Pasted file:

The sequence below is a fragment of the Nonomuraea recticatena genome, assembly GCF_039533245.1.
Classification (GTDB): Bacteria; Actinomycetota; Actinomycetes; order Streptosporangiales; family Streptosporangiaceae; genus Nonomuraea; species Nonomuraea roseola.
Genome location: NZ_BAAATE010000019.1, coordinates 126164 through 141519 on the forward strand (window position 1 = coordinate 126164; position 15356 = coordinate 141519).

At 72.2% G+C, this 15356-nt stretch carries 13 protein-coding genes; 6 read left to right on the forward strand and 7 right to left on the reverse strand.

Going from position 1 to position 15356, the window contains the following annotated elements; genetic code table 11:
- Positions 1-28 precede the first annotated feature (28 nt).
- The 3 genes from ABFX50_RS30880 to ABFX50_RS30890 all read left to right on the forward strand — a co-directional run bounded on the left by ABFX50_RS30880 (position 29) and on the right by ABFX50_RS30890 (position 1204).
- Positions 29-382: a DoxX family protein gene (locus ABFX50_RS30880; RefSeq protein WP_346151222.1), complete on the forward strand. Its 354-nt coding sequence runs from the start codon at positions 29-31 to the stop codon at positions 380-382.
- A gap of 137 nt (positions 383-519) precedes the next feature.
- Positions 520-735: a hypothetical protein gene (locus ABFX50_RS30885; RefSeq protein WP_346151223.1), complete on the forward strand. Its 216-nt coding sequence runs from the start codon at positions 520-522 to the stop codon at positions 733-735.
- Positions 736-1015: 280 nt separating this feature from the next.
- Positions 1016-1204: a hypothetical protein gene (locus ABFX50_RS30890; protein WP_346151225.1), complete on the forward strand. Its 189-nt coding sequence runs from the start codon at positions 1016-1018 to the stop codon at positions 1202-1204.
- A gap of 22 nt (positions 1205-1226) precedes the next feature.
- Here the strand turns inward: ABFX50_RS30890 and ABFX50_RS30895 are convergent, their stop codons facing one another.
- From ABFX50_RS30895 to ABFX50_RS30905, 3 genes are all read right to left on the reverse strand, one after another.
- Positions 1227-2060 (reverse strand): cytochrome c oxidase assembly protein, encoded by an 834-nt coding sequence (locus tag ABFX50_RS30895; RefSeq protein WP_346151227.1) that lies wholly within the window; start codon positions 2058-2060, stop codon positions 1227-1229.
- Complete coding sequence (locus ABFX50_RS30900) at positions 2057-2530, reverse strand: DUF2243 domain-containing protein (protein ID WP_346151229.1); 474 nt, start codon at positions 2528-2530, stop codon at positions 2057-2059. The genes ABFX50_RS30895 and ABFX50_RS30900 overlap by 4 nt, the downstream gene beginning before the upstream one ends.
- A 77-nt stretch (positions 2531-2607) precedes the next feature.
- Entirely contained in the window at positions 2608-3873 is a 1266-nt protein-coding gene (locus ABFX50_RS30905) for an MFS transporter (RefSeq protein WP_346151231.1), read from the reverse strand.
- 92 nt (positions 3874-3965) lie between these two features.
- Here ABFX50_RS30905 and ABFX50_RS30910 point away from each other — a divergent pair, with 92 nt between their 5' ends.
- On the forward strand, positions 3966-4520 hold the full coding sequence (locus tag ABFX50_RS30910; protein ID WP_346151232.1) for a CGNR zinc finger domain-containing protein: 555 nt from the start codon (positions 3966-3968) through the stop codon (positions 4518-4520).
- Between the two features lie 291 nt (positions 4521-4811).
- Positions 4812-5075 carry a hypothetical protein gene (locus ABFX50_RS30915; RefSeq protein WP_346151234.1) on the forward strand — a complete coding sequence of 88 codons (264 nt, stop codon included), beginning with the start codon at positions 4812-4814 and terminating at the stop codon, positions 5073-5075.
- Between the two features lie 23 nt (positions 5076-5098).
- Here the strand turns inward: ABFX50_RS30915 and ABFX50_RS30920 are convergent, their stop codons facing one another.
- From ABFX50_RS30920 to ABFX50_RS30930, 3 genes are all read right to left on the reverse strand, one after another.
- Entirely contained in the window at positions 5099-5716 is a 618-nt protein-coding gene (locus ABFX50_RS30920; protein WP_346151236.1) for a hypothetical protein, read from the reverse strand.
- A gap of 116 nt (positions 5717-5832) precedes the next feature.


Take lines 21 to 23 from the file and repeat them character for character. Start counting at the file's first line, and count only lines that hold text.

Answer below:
- Here ABFX50_RS30905 and ABFX50_RS30910 point away from each other — a divergent pair, with 92 nt between their 5' ends.
- On the forward strand, positions 3966-4520 hold the full coding sequence (locus tag ABFX50_RS30910; protein ID WP_346151232.1) for a CGNR zinc finger domain-containing protein: 555 nt from the start codon (positions 3966-3968) through the stop codon (positions 4518-4520).
- Between the two features lie 291 nt (positions 4521-4811).